Anyone who has been around Rossbrook House for the past several years has likely seen Tim grow up… Tim started coming to Rossbrook House with his older sisters when he was 5 or 6 years old.
He attended all 3 of the Rossbrook House alternative school programs. When you look at photos of past events at Rossbrook House there is a young Tim with the governor-general, with various staff members, with Santa or other participants, acting in a play, playing soccer and football, dancing in the Pow Wow, going to Disneyworld with Dreams Take Flight… you name it!
Tim’s memories include going to Manitoba Moose games and then, after the return of the Winnipeg Jets, going to Jets games. He says that he wouldn’t have gone to as many games without Rossbrook House in his life. And Tim is very grateful for this because to him, “Hockey is life”. He is an avid hockey fan who likes to play each week with the participants from Rossbrook House. He plays and skates as often as he can. His dream job would be to take care of a rink. “To get up in the morning and to be at the rink all day would be awesome”, he said.
Tim started working part-time at Rossbrook House when he was 12 as a Junior Staff (or LET Youth) member. He spent days in Eagles’ Circle school followed by evenings working a shift at Rossbrook House. After he graduated high school he began working full-time. From 2015 to February 2018 he worked as the Kitchen Supervisor.
Tim enjoys walking through the community and having so many little kids know him by name when they say hello. Working around young children taught him patience, and he also learned how to talk to people, and he said; “how to respond when you see someone is having a bad day”. The people at Rossbrook House are like family to Tim. He learned life skills and “learned a lot in the kitchen that you can take with you”.
His message to today’s teenagers is to: “Treat people how you want to be treated.”
Tim gives credit to where he is today to Rossbrook House. He looks up to many of the older staff he worked with. He says they are more like uncles than colleagues. He grew up with staff members; Terry, Lloyd, Kerry, and Danny watching him grow up, and that’s where he learned his work ethic. He says he learned “a full time job is a commitment” from the people that he worked with like Lloyd and Terry who never miss a shift.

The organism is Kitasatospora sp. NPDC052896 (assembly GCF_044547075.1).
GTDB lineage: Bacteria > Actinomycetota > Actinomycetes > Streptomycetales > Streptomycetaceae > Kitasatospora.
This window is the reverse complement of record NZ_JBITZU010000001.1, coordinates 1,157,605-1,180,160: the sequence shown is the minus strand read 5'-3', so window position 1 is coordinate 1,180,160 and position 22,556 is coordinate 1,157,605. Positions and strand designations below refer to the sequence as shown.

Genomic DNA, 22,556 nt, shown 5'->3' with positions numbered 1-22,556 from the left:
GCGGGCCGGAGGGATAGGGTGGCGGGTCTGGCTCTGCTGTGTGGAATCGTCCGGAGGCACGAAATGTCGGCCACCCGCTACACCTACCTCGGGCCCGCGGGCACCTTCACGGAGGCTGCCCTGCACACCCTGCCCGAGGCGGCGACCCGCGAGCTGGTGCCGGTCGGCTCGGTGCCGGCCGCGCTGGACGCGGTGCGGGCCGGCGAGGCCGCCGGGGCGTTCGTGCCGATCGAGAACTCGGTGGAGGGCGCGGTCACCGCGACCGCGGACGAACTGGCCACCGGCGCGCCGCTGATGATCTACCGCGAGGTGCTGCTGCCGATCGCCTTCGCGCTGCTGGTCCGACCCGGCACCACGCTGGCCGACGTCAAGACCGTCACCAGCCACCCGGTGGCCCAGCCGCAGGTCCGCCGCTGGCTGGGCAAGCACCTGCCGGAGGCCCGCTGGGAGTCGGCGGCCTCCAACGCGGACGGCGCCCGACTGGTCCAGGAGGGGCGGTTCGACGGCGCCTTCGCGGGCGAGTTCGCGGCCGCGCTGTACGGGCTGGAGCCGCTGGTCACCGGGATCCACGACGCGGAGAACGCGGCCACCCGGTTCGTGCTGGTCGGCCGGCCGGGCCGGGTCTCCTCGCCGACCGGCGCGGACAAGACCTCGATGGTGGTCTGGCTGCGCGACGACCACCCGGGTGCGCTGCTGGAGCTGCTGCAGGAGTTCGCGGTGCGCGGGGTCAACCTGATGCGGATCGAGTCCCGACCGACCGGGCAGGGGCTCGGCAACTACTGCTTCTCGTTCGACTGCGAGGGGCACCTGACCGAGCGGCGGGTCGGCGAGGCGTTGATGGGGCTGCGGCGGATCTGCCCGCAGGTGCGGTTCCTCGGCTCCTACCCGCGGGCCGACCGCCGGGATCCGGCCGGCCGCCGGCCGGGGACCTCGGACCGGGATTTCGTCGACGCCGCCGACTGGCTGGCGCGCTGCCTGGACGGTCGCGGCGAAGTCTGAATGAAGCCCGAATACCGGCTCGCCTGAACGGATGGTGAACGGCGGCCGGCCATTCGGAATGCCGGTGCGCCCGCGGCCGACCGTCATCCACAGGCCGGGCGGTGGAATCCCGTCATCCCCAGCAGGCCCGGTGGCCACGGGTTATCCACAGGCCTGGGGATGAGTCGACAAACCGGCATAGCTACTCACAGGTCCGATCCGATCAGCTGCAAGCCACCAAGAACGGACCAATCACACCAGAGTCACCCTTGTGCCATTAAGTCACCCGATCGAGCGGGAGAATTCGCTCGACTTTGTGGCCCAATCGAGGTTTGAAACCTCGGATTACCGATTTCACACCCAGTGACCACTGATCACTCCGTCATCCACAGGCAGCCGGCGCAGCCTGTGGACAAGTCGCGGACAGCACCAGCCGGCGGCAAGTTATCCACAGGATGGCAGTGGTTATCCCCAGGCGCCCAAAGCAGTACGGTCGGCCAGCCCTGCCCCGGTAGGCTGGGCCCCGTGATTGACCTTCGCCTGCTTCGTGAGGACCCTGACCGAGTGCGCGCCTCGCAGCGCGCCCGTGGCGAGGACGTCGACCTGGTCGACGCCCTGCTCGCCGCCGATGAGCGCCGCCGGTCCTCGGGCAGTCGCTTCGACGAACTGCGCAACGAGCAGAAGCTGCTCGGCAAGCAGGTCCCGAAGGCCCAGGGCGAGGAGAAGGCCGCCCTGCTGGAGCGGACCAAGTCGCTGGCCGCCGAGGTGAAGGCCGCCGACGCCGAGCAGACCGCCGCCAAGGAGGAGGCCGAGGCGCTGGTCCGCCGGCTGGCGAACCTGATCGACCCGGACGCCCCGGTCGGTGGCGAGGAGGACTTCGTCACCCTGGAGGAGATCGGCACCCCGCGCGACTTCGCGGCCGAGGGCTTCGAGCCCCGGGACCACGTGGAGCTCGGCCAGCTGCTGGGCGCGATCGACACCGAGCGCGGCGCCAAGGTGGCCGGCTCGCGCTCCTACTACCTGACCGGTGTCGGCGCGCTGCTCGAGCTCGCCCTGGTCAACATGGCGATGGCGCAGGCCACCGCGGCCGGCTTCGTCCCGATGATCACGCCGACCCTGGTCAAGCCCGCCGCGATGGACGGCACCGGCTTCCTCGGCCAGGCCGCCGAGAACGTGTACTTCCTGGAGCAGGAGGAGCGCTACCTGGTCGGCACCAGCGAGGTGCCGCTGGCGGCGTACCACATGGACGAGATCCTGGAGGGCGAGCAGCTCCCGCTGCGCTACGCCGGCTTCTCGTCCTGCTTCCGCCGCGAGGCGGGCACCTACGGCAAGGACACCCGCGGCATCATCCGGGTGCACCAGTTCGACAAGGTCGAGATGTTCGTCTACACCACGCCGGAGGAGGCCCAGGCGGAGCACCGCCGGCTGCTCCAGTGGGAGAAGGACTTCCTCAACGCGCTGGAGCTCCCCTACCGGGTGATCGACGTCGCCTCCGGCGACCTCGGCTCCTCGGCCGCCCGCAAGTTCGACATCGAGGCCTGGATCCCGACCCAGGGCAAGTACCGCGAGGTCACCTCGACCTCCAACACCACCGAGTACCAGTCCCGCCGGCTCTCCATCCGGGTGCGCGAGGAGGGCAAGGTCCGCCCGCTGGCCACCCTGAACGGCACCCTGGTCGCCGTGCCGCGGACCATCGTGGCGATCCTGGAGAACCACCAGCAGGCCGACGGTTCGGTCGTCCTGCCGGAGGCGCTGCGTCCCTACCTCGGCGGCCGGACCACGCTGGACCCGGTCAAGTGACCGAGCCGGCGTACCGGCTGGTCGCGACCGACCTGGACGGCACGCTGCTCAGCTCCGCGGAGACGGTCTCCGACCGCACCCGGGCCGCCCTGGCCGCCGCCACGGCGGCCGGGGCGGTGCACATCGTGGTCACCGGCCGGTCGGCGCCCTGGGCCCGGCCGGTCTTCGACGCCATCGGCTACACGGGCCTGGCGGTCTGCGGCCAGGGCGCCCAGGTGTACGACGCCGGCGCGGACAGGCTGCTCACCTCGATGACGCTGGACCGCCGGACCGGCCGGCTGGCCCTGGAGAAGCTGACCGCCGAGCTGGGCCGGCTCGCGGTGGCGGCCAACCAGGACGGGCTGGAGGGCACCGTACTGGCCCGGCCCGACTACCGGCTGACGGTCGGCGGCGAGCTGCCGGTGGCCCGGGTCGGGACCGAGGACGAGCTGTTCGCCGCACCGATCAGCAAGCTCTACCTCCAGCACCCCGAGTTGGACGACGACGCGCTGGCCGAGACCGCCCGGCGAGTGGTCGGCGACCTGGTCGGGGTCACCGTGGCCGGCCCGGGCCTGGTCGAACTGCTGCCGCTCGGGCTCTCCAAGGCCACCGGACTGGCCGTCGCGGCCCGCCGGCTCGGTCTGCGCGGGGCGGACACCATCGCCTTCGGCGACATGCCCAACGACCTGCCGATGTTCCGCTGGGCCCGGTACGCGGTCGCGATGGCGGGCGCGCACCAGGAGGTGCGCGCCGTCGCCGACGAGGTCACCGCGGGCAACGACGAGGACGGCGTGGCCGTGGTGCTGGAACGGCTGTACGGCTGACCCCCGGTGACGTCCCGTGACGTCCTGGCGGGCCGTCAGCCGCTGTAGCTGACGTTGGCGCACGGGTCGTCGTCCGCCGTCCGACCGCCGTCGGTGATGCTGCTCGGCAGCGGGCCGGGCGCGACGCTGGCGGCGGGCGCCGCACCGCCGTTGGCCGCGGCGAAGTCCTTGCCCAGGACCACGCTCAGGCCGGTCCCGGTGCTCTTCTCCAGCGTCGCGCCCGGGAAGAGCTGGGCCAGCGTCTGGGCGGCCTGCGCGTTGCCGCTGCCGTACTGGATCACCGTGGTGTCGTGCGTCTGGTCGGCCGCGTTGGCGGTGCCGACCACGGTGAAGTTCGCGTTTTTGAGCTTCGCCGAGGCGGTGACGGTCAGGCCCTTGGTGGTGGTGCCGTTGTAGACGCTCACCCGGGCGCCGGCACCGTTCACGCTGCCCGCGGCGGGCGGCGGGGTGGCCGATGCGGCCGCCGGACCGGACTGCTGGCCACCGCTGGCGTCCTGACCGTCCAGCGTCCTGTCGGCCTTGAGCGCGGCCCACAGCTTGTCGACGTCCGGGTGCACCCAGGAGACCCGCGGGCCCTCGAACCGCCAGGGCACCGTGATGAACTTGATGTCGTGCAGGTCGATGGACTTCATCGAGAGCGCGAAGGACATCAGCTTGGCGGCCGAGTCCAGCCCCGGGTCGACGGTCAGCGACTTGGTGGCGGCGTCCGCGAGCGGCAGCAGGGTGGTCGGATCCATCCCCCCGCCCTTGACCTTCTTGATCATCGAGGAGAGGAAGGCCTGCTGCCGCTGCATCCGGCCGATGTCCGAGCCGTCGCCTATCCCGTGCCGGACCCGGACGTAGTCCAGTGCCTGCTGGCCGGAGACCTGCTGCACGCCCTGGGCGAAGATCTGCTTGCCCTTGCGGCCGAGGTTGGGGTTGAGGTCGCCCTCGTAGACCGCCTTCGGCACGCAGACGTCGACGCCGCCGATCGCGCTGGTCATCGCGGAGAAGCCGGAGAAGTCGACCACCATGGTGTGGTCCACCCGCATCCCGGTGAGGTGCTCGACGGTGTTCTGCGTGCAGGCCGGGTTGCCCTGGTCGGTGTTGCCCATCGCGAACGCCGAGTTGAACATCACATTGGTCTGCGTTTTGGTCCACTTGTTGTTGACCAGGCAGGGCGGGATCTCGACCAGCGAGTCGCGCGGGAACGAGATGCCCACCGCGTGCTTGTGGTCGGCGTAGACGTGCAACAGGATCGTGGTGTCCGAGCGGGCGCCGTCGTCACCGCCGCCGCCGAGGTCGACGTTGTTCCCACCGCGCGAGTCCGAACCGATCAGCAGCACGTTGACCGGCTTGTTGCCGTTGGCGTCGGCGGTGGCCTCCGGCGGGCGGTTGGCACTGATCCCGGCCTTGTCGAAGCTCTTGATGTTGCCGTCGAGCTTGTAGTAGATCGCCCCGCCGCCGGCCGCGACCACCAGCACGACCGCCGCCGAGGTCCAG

“If I could get a shift, I would take it,” Tim said. His goal was to be able to get his own place. And he did. And then his next goal was to buy a car. And he did. In 2017 his goal was to get his class 4 license so that he could work overtime and be a driver of the RBH vans for outings.
“You get what you give, you put in hard work, you get results,” Tim said.
In November 2017 he received a scholarship from Rossbrook House and the support to pursue his dream of becoming a long-haul truck driver. He took a 38-hour class 1 prep course with Buffalo Driver Training. He took his road test and passed, on his first try, on his birthday Jan 12, 2018. At the end of February 2018, he left Rossbrook House to start working for Bison Transport.
Message for Rossbrook House
“It’s one of a kind. I don’t know if there is anywhere else like it but if there was one in all cities for all youth, it would be awesome. It makes for great community. Kids come right after school. It’s the spot to go, the safe place to have fun and make friends, since the beginning of time,” Tim said before saying goodbye to Rossbrook House.
It’s not really goodbye. Tim has been a volunteer at the Wi Wabigooni winter camp every year since he graduated from grade 6. He hopes to continue this tradition. And he will be stopping by to say hi, to attend various Rossbrook House events, and, no doubt, will be taking Rossbrook House with him— in his heart.
“Give back to where you came from, to your people. It will be exciting to start a new journey. Rossbrook is my people. I will miss it for sure.”